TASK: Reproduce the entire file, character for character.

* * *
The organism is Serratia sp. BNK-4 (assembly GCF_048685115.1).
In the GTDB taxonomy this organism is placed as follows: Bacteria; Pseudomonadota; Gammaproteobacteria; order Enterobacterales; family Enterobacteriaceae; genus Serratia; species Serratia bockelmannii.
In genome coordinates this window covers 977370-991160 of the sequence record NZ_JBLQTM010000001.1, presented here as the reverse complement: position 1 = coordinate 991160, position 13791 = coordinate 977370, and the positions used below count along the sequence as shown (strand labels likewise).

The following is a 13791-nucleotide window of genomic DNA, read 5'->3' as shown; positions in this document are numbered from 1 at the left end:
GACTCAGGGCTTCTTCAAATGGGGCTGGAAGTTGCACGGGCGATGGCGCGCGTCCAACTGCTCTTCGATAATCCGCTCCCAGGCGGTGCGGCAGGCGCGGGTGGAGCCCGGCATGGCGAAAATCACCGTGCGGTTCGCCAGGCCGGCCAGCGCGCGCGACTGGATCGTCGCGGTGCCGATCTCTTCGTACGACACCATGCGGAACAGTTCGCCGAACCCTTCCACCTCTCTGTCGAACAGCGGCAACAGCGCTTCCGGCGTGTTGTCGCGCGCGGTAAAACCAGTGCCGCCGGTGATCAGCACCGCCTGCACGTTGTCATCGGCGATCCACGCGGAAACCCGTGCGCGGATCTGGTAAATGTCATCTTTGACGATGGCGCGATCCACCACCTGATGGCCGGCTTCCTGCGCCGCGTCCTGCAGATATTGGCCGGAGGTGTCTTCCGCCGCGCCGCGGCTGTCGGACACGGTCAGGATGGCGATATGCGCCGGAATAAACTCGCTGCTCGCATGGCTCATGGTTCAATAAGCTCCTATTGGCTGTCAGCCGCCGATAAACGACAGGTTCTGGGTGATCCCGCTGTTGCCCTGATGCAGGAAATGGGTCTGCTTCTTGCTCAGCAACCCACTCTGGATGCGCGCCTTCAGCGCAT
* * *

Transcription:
The organism is Serratia sp. BNK-4 (assembly GCF_048685115.1).
In the GTDB taxonomy this organism is placed as follows: Bacteria; Pseudomonadota; Gammaproteobacteria; order Enterobacterales; family Enterobacteriaceae; genus Serratia; species Serratia bockelmannii.
In genome coordinates this window covers 977370-991160 of the sequence record NZ_JBLQTM010000001.1, presented here as the reverse complement: position 1 = coordinate 991160, position 13791 = coordinate 977370, and the positions used below count along the sequence as shown (strand labels likewise).

The following is a 13791-nucleotide window of genomic DNA, read 5'->3' as shown; positions in this document are numbered from 1 at the left end:
GACTCAGGGCTTCTTCAAATGGGGCTGGAAGTTGCACGGGCGATGGCGCGCGTCCAACTGCTCTTCGATAATCCGCTCCCAGGCGGTGCGGCAGGCGCGGGTGGAGCCCGGCATGGCGAAAATCACCGTGCGGTTCGCCAGGCCGGCCAGCGCGCGCGACTGGATCGTCGCGGTGCCGATCTCTTCGTACGACACCATGCGGAACAGTTCGCCGAACCCTTCCACCTCTCTGTCGAACAGCGGCAACAGCGCTTCCGGCGTGTTGTCGCGCGCGGTAAAACCAGTGCCGCCGGTGATCAGCACCGCCTGCACGTTGTCATCGGCGATCCACGCGGAAACCCGTGCGCGGATCTGGTAAATGTCATCTTTGACGATGGCGCGATCCACCACCTGATGGCCGGCTTCCTGCGCCGCGTCCTGCAGATATTGGCCGGAGGTGTCTTCCGCCGCGCCGCGGCTGTCGGACACGGTCAGGATGGCGATATGCGCCGGAATAAACTCGCTGCTCGCATGGCTCATGGTTCAATAAGCTCCTATTGGCTGTCAGCCGCCGATAAACGACAGGTTCTGGGTGATCCCGCTGTTGCCCTGATGCAGGAAATGGGTCTGCTTCTTGCTCAGCAACCCACTCTGGATGCGCGCCTTCAGCGCAT